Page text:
Will the stock market rally turn into a sell-off? This Bond Market Indicator Could Alert Investors

Now that the Federal Reserve appears to have abandoned your forward facing tool In favor of being “data dependent” to help inform their future path for rates, investors should keep an eye on this gauge of inflation expectations for signs of a change in market sentiment.

Look at the five-year breakeven rate of inflation, one of the most reliable indicators of inflation expectations, to help gauge the direction of Federal Reserve monetary policy, a team of macro strategists at Jefferies Group JEF,
+0.21%
said.

The five-year breakeven rate has helped predict the direction of stocks throughout the year, and could very well offer clues as to where stocks will head next, the team said.

The five-year breakeven rate represents the difference in yields between the nominal five-year Treasury note TMUBMUSD05Y,
2.658%,
and five-year Treasury Inflation-Protected Securities Note 9128286N55,
-0.157%.
Bond yields rise when prices fall.

According to the Federal Reserve Bank of St. LouisThis spread represents the premium demanded by holders of inflation-protected securities, making it an effective proxy for the market’s expectation of the average inflation rate for the next five years.

After rising sharply in the first half of the year as inflation expectations soared and US stocks tumbled, the five-year breakeven rate pulled back sharply in late June and early July, and finally it hit its lowest level of 2022 on July 6, when it broke below 2.5%, according to data from the St. Louis Fed.

Source: St. Louis Federal Reserve

This recent decline, which coincided with the drop in commodity prices and Treasury yields, appears to have preceded the latest bull run for stocks. In July, the S&P 500 SPX,
-0.28%,
Dow Jones Industrial Average DJIA,
-0.14%
and Nasdaq Composite COMP,
-0.18%
each consolidated their best month in about two years, with the Nasdaq rising more than 12%.

David Zervos, chief market strategist at Jefferies, said he expects the rally in stocks to continue in the coming days and weeks, but will closely monitor the five-year breakeven rate and economic data, in a Sunday note to investors. customers. .

“…[W]we wait [Fed Chairman] Jay [Powell] You will look very closely at how inflation expectations respond to this substantial change in the overall policy stance/guidance. So if inflation break-even points or inflation expectations survey data start to rise, we’ll quickly see a change in tone from Jay,” Zervos said.

Measure a Fed Pivot

The recent pullback in inflation expectations has led fed funds futures traders to anticipate that the policy rate will peak at 3.50% later this year, followed by rate cuts starting next spring, according to CME’s FedWatch tool.

In response, economists at Deutsche Bank and Goldman Sachs analysts have questioned whether investors have become too optimistic about potential rate cuts next year. So far, however, US stocks seem to have shrugged off those concerns.

Looking ahead, investors will likely need to see a substantial change in inflation expectations, or a serious deterioration in the strength of the labor market and the underlying economy, to spark another round of strong equity selling, the research team wrote. Jefferies.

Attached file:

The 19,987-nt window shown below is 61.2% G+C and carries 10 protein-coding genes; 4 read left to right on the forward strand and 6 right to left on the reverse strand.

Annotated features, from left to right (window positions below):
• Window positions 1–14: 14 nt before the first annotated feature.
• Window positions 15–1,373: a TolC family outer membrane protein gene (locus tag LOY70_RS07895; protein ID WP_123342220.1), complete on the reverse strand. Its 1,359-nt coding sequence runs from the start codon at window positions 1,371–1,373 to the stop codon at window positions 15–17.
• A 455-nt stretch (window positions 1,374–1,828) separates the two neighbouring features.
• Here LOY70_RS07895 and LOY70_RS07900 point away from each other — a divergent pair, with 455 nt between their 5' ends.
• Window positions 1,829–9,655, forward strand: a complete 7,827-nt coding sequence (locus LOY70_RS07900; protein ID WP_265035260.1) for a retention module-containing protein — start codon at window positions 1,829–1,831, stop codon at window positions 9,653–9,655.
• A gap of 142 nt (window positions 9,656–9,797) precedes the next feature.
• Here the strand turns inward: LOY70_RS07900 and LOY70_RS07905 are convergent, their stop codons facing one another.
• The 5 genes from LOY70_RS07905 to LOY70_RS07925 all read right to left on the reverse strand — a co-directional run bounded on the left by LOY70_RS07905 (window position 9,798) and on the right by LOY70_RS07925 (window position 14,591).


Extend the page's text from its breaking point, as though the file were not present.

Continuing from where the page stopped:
Because of this, the five-year breakeven rate will be “the key metric to watch to confirm the pivot” for both the Fed and stocks, Zervos said.

The Fed still wants 2% inflation

Fed Chairman Powell has repeatedly stressed the importance of inflation expectations in post-meeting press conferences. On Wednesday, he reiterated that the Fed aims to “reduce inflation to our 2 percent target and keep long-term inflation expectations well-anchored.”

US inflation remained at a maximum of 40 years until the end of Junee, according to the latest reading of the personal consumption price index, which was released days after the Fed’s rate hike last week. A day later, second-quarter gross domestic product data confirmed that the US economy contracted again in the second quarter, sparking further debate over whether the US economy has already tipped into a recession.

Read: Is the United States in a recession now? Not yet, and here’s why

Market-based indicators have been especially helpful at a time when the Fed has all but abandoned forward guidance, leaving investors to sift through mixed messages from Powell and other Fed members.

Many equity strategists have applauded the prospect of a Fed pivot, or a move away from aggressive rate hikes, later this year. But Minneapolis Fed President Neel Kashkari said in recent days the new york times Y CBS News that the Fed is still “very far” from backing down in its fight against inflation.

On Monday, Bloomberg news published an editorial written by former New York Fed President Bill Dudley, who criticized investors’ “wishful thinking” about a Fed pivot as “unfounded and counterproductive.”

From a purely technical standpoint, some market technicians expect stocks to be poised for further gains, after retracing nearly half of their year-to-date losses.

For the S&P 500, the next key resistance level would be 4178, according to John Kosar, chief market technician at Asbury Research. If the US benchmark index trades above that level for at least several sessions, the next key resistance level would be between 4279 and 4346. The next key “support” level for the S&P 500, should going back, it would be between 3922 and 3946.

Read: US stocks struggle to find direction after best month for S&P 500 and Dow since November 2020

US stocks lost control of modest gains on Monday afternoon. The benchmark index fell 0.4% to around 4,105, while the Nasdaq Composite fell 0.5% to around 12,316 in afternoon trading. The Dow Jones Industrial Average was down 0.4% near 32,698.

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